Back in Virginia, the debate over mask mandates in schools took on a volatile turn last Thursday during a Page County Public Schools meeting.
A video aired on local news channels showed one mother telling the board her children would not be wearing a mask on Monday: “And I will bring every single gun, loaded and ready.” Authorities said they were investigating, and the school district said it would be increasing the police presence.
In a message to parents, Fairfax County Public Schools Superintendent Scott Brabrand said he hoped the lawsuit filed on Monday will allow for a swift resolution of the conflict between the governor and local boards that believe a mask mandate is a necessary public health measure.
“It is imperative that decisions about education and school safety are made locally in order to champion the best interests of our students and community,” Brabrand said.
The lawsuit argues the state constitution gives local school boards the authority to run their districts. It also cites a state law that requires school systems to follow federal health guidelines, which include recommendations for universal masking.
Thousands of protesters gathered for a rally against COVID-19 mandates in front of the Lincoln Memorial in Washington, DC on January 23, 2022 [Patrick Semansky/AP Photo]
Supporters of the executive order say it is not in conflict with the state law because the US Centers for Disease Control and Prevention (CDC) only recommends mask-wearing and does not mandate it.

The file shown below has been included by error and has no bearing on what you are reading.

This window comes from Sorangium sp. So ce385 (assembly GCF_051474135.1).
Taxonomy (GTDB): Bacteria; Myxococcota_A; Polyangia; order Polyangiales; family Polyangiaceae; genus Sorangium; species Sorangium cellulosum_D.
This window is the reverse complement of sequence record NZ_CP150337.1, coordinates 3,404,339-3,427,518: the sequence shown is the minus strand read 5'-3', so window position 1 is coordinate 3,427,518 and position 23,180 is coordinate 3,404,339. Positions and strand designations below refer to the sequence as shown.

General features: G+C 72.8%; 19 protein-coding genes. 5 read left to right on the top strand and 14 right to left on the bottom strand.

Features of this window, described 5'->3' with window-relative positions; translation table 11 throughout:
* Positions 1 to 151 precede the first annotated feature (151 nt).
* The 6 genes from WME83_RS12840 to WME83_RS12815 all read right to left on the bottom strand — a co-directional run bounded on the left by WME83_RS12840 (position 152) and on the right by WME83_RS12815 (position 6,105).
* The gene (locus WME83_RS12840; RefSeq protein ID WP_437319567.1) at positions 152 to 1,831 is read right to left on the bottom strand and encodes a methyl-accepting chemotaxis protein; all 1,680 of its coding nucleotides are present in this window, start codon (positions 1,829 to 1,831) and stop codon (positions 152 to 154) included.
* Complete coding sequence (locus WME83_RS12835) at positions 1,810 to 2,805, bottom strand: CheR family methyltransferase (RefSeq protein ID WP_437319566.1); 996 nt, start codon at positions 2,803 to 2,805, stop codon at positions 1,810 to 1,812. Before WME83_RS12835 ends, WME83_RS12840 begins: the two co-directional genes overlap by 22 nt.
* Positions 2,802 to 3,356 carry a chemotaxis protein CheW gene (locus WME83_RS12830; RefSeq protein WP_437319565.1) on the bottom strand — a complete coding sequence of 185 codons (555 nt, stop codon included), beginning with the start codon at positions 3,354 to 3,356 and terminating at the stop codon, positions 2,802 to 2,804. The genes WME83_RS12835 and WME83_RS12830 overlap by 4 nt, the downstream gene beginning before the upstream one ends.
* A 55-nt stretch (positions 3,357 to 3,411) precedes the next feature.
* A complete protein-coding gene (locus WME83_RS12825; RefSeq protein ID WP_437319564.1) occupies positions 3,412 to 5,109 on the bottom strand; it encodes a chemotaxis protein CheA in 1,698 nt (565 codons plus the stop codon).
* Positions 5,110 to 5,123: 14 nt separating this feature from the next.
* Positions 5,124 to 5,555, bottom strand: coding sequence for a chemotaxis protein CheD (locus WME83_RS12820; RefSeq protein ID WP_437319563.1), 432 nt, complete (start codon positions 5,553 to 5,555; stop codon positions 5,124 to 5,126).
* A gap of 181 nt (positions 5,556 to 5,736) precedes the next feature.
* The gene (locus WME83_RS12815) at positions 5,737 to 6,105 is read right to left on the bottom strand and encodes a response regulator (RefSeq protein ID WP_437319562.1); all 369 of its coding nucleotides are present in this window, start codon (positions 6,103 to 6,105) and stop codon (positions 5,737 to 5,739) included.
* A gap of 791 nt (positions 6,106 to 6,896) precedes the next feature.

Fairfax County School Board Chair Stella Petarsky said the existing mask mandate has allowed the school system to maintain in-person learning throughout the school year.
“We have held trend transmission levels low,” she said. “We have not had to shut a single school because of COVID. We’ve kept our kids in the classroom, and we’re going to do everything in our power to ensure that we continue that.”
Democrats commended the school boards who challenged Youngkin on Monday.
In addition to Fairfax, the state’s most populous jurisdiction, the school boards in Alexandria, Richmond, Hampton, Falls Church, Arlington County and Prince William County, joined the suit. Collectively, the jurisdictions represent more than 350,000 students.
“Youngkin is quickly on his way to becoming the most divisive and authoritarian governor in our commonwealth’s long history,” state Senator Mamie Locke said at a news conference.
SOURCE: AL JAZEERA AND NEWS AGENCIES
Follow Al Jazeera English:
© 2022 Al Jazeera Media Network
You rely on Al Jazeera for truth and transparency
We understand that your online privacy is very important and consenting to our collection of some personal information takes great trust. We ask for this consent because it allows Al Jazeera to provide an experience that truly gives a voice to the voiceless. You have the option to decline the cookies we automatically place on your browser but allowing Al Jazeera and our trusted partners to use cookies or similar technologies helps us improve our content and offerings to you. You can change your privacy preferences at any time by selecting ‘Cookie preferences’ at the bottom of your screen.To learn more, please view our Cookie Policy.